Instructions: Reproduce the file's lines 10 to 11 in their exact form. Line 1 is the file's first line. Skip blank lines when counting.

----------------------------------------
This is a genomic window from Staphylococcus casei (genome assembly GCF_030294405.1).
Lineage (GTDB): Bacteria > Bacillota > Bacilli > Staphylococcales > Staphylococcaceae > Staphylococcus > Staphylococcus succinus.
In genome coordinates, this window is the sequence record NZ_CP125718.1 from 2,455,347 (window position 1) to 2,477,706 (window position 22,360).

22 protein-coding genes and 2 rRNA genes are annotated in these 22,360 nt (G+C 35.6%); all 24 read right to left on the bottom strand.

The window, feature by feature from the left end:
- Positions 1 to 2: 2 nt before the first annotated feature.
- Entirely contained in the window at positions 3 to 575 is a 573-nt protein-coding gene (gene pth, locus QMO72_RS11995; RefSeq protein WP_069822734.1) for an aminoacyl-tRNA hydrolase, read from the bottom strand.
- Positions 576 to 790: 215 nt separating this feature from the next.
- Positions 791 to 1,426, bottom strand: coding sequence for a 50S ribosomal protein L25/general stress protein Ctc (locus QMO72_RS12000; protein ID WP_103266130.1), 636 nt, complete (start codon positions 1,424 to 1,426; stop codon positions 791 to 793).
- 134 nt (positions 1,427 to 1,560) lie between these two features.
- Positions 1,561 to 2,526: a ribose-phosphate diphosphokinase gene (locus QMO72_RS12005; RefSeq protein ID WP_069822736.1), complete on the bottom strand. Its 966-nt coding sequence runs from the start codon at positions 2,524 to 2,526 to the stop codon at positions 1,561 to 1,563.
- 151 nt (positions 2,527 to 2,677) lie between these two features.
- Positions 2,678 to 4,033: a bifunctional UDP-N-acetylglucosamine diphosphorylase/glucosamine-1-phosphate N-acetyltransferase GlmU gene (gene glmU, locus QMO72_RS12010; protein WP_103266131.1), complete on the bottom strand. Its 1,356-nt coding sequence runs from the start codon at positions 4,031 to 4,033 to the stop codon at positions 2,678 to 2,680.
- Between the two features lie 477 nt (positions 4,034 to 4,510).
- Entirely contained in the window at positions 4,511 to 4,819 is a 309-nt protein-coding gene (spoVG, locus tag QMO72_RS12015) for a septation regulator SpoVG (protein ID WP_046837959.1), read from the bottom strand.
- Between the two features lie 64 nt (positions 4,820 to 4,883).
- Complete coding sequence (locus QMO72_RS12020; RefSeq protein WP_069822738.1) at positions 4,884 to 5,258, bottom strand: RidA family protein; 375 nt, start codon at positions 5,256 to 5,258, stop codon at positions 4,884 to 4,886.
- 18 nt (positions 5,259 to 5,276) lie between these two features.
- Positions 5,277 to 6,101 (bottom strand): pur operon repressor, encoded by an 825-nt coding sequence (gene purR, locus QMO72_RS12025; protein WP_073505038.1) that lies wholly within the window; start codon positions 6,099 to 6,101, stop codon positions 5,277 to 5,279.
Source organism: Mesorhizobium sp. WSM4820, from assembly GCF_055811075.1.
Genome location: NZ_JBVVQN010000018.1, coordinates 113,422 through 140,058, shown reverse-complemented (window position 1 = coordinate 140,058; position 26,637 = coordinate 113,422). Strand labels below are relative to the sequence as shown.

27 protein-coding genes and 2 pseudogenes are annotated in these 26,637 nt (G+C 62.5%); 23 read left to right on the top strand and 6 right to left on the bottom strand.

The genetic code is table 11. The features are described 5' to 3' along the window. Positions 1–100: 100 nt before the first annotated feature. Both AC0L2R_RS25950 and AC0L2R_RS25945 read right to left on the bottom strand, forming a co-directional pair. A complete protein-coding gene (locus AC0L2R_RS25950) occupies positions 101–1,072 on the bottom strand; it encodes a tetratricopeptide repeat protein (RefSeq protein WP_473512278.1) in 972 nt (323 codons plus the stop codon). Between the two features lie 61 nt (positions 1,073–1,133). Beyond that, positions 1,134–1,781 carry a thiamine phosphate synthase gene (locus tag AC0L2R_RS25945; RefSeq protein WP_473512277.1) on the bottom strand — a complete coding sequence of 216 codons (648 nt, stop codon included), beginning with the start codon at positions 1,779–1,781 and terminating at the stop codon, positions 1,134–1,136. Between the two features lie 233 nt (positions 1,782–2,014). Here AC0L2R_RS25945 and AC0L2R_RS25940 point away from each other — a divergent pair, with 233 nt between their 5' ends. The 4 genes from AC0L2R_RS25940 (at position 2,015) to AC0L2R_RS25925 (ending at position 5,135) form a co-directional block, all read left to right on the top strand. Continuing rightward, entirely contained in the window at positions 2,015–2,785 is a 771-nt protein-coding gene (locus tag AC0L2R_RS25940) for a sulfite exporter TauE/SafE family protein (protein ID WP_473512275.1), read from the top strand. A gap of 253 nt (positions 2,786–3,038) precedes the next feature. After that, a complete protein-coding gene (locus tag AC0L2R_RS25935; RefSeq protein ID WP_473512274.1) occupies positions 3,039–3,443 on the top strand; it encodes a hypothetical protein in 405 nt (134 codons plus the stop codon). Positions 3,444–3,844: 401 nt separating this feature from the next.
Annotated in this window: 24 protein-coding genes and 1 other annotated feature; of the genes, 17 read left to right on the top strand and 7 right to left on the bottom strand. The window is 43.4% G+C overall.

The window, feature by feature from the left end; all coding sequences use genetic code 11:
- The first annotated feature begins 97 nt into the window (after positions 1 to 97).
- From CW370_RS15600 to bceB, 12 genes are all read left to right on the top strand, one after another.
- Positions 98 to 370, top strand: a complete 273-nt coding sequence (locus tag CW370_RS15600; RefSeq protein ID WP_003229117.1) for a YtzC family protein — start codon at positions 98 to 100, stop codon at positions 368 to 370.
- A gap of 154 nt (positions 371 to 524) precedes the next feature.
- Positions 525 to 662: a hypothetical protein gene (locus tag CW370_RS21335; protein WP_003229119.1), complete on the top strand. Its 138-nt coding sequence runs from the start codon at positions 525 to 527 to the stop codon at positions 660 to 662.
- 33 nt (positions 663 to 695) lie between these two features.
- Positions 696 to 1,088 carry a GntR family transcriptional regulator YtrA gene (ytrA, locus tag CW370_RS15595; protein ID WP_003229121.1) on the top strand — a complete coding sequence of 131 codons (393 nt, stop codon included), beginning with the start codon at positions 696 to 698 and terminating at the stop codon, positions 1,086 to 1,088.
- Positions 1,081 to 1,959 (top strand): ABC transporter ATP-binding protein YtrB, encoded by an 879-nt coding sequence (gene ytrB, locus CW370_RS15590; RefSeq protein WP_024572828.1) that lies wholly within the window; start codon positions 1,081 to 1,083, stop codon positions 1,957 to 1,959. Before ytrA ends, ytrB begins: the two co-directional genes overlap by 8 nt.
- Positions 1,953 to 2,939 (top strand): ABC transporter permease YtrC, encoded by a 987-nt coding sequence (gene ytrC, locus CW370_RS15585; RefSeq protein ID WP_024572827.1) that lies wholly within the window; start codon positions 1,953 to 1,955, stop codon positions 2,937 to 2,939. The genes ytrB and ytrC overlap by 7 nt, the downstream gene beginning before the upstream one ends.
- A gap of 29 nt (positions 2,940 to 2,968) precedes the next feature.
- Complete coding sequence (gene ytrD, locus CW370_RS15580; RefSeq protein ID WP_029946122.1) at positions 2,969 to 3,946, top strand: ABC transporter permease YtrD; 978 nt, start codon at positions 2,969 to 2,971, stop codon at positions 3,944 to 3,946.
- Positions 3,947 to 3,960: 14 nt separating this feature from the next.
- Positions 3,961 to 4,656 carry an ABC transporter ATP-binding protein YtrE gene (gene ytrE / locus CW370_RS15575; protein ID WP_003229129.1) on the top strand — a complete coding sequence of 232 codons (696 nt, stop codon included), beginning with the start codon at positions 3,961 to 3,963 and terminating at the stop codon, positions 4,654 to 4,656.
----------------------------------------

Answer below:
- 134 nt (positions 1,427 to 1,560) lie between these two features.
- Positions 1,561 to 2,526: a ribose-phosphate diphosphokinase gene (locus QMO72_RS12005; RefSeq protein ID WP_069822736.1), complete on the bottom strand. Its 966-nt coding sequence runs from the start codon at positions 2,524 to 2,526 to the stop codon at positions 1,561 to 1,563.